Taking the mantle: Sheikh Mohammed bin Rashid Al Maktoum

(JOSEPH J CAPELLAN)   



Ever since Dubai began dreaming up large projects – think dredging of the Dubai Creek in the 1950s, the establishment of Jebel Ali in the 1970s, and the real estate rush in 2000 epitomised by Burj Dubai, the world’s tallest building – critics have been vocal. But the vision of Dubai’s leaders has stood the test of time, with the emirate achieving new heights of glory year after year.


Born on July 22, 1949, His Highness Sheikh Mohammed bin Rashid Al Maktoum is the Vice-President and Prime Minister of the UAE and Ruler of Dubai. He is the third of Sheikh Rashid bin Saeed Al Maktoum’s four sons. A man of many guises – UAE Vice-President, Prime Minister; poet; champion equestrian – Sheikh Mohammed, 58, has always been the man in command – he is like the CEO of Dubai Inc.


Personally responsible for conjuring up mega projects including Dubai Central and the Dubai International Financial Centre, Sheikh Mohammed’s bold vision of transforming the emirate is urban planning on a cosmic scale.


From the age of four, Sheikh Mohammed was privately tutored in Arabic and Islamic studies. In 1955, he began his formal education, and in 1966 he attended the Bell Educational Trust’s English Language School in the United Kingdom.


Sheikh Mohammed does not conceal his ambitions for the emirate. He categorically maintains the progress so far is a mere 10 per cent fraction of what he envisages to achieve, and that the new growth phase will be much larger and much more profound than the previous ones.

He is a man who does not shy away from folding up his sleeves – something not usually associated with royalty. There are anecdotes galore of him visiting government departments, unannounced and often unaccompanied, to get a feeling of what is going on and, more importantly, what is lacking.

Sheikh Mohammed personally follows up the implementation of some of the important projects in the emirate, and is known to be a tough taskmaster, not tolerating incompetence or a lackadaisical attitude.

The development of infrastructure and legal framework complements the launch of new mega projects and intensive promotional and marketing initiatives all over the world, in order to showcase Dubai’s emerging status as an international tourism, trade, business and services centre.

Sheikh Mohammed also has a heart of gold. The ruler of Dubai donated $10 billion (Dh36bn) last year to set up an educational foundation in the Middle East – an example of not just his charitable activities, but also his vision, investing in the future generations.

The money is meant to improve the standard of education and research in the region, and aims to stimulate job creation, Sheikh Mohammed said. It is thought to be one of the largest charitable donations in history. Sheikh Mohammed said his personal initiative was aimed at creating “a knowledge-based society” in the Middle East.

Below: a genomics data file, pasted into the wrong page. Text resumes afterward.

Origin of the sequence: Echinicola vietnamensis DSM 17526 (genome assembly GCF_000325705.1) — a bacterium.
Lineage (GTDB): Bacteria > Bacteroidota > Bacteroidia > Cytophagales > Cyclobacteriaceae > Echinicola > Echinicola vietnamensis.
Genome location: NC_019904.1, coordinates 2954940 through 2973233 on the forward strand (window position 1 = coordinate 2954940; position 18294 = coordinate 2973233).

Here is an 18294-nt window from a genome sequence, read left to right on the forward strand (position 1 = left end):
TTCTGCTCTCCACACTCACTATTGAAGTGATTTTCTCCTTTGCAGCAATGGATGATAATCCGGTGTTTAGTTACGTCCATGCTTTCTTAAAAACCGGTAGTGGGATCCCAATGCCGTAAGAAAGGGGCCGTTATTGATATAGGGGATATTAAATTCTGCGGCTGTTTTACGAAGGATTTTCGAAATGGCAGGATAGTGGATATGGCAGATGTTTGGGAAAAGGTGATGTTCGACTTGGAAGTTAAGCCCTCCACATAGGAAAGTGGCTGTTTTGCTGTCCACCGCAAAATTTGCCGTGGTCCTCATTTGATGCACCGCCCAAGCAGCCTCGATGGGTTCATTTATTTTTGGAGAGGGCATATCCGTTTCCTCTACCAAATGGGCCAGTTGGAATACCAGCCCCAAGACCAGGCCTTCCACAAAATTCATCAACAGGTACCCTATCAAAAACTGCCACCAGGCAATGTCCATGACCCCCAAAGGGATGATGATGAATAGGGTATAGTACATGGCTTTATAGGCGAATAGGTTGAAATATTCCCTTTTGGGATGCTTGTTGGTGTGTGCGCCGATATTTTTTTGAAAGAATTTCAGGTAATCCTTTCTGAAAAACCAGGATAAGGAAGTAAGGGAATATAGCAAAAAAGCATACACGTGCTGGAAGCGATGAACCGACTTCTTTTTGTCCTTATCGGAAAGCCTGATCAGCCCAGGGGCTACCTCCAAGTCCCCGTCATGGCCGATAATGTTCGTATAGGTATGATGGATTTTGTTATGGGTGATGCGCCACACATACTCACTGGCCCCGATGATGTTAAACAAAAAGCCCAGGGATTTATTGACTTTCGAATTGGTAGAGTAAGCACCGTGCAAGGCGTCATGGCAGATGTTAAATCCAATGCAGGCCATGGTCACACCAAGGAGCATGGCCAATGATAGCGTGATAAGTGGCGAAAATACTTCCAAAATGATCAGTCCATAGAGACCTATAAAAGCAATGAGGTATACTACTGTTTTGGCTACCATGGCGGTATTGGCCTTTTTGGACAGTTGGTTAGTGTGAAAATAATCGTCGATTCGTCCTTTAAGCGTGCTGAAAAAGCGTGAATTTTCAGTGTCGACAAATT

“There is a wide knowledge gap between us and the developed world in the West and in Asia. Our only choice is to bridge this gap as quickly as possible, because our age is defined by knowledge,” said Sheikh Mohammed.


Also last year, Sheikh Mohammed launched the Dubai Cares initiative. The drive amassed donations of almost $1 billion (Dh3.67bn) (half of it from Sheikh Mohammed himself) for building and renovating schools, training school teachers, providing teaching materials, sport and recreation equipment, offering scholarships to the deserving, organising school feeding programmes and encouraging physical education in some of the poorest countries in the world.


Blessed as he is with an extraordinary vision, Sheikh Mohammed is known to be very quick in his decision-making and implementing the same.


In fact, one morning in January 1985 Sheikh Mohammed hit upon the idea of launching an airline. He immediately summoned the concerned official and enquired about the cost involved and the time required to kick off such a venture.


He then set up a small team to develop the concept. Just 10 months later, on October 25, Emirates flew for the first time, sporting livery chosen personally by Sheikh Mohammed.


Also in 1985 Sheikh Mohammed took charge of the Jebel Ali Free Zone; a port-based industrial area centred around Jebel Ali port.

Sultan bin Sulayem, Chairman of Jebel Ali Free Zone Authority (Jafza), said: “One of the main points that Sheikh Mohammed stressed was the need to keep things simple. He worked to ensure Jafza was served by the best in infrastructure, which would empower us to offer the best services possible.”


The immense success of these projects and initiatives is highlighted by Dubai attracting an increasing number of multinational companies and institutions – including Halliburton and International Cricket Council – to make the emirate their regional and global base.
 

From the foundations that Sheikh Mohammed and his family have laid at home – including such projects as Dubai Internet City, Dubai Media City and Dubai International Financial Centre – to the principles of modern development laid down in the federation of the United Arab Emirates, the road to progress has remained clear.

Through leadership, vision and innovation, Sheikh Mohammed hopes to guide the people of the UAE and, indeed, the Middle East, towards a brighter future.


As Sheikh Mohammed himself says: “A man has two choices, either to be a follower or to show initiative, and we greatly desire to be pioneers.”

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